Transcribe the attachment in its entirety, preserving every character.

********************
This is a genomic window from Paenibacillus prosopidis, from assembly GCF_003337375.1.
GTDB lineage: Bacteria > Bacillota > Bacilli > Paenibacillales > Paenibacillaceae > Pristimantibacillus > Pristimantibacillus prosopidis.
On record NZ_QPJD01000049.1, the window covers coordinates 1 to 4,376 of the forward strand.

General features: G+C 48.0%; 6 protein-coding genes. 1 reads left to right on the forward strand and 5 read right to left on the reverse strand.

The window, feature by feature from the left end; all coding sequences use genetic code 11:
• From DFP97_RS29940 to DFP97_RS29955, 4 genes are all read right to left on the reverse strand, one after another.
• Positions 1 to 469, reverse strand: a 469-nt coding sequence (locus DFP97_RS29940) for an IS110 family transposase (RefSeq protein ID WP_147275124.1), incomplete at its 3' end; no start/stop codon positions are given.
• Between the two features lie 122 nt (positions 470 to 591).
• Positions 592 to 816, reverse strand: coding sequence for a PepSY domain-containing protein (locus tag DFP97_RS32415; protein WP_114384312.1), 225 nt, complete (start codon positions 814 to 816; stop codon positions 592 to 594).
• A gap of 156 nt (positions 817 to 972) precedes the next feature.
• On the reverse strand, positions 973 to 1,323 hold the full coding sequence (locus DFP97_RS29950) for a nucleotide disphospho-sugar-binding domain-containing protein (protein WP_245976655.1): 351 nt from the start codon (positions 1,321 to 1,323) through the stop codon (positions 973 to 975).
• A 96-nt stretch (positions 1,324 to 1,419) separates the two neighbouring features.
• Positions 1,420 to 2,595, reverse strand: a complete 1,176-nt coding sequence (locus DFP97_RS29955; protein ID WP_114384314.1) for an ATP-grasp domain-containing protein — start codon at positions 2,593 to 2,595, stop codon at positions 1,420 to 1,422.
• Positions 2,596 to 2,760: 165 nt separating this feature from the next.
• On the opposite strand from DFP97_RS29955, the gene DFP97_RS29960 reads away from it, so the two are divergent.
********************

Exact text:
This is a genomic window from Paenibacillus prosopidis, from assembly GCF_003337375.1.
GTDB lineage: Bacteria > Bacillota > Bacilli > Paenibacillales > Paenibacillaceae > Pristimantibacillus > Pristimantibacillus prosopidis.
On record NZ_QPJD01000049.1, the window covers coordinates 1 to 4,376 of the forward strand.

General features: G+C 48.0%; 6 protein-coding genes. 1 reads left to right on the forward strand and 5 read right to left on the reverse strand.

The window, feature by feature from the left end; all coding sequences use genetic code 11:
• From DFP97_RS29940 to DFP97_RS29955, 4 genes are all read right to left on the reverse strand, one after another.
• Positions 1 to 469, reverse strand: a 469-nt coding sequence (locus DFP97_RS29940) for an IS110 family transposase (RefSeq protein ID WP_147275124.1), incomplete at its 3' end; no start/stop codon positions are given.
• Between the two features lie 122 nt (positions 470 to 591).
• Positions 592 to 816, reverse strand: coding sequence for a PepSY domain-containing protein (locus tag DFP97_RS32415; protein WP_114384312.1), 225 nt, complete (start codon positions 814 to 816; stop codon positions 592 to 594).
• A gap of 156 nt (positions 817 to 972) precedes the next feature.
• On the reverse strand, positions 973 to 1,323 hold the full coding sequence (locus DFP97_RS29950) for a nucleotide disphospho-sugar-binding domain-containing protein (protein WP_245976655.1): 351 nt from the start codon (positions 1,321 to 1,323) through the stop codon (positions 973 to 975).
• A 96-nt stretch (positions 1,324 to 1,419) separates the two neighbouring features.
• Positions 1,420 to 2,595, reverse strand: a complete 1,176-nt coding sequence (locus DFP97_RS29955; protein ID WP_114384314.1) for an ATP-grasp domain-containing protein — start codon at positions 2,593 to 2,595, stop codon at positions 1,420 to 1,422.
• Positions 2,596 to 2,760: 165 nt separating this feature from the next.
• On the opposite strand from DFP97_RS29955, the gene DFP97_RS29960 reads away from it, so the two are divergent.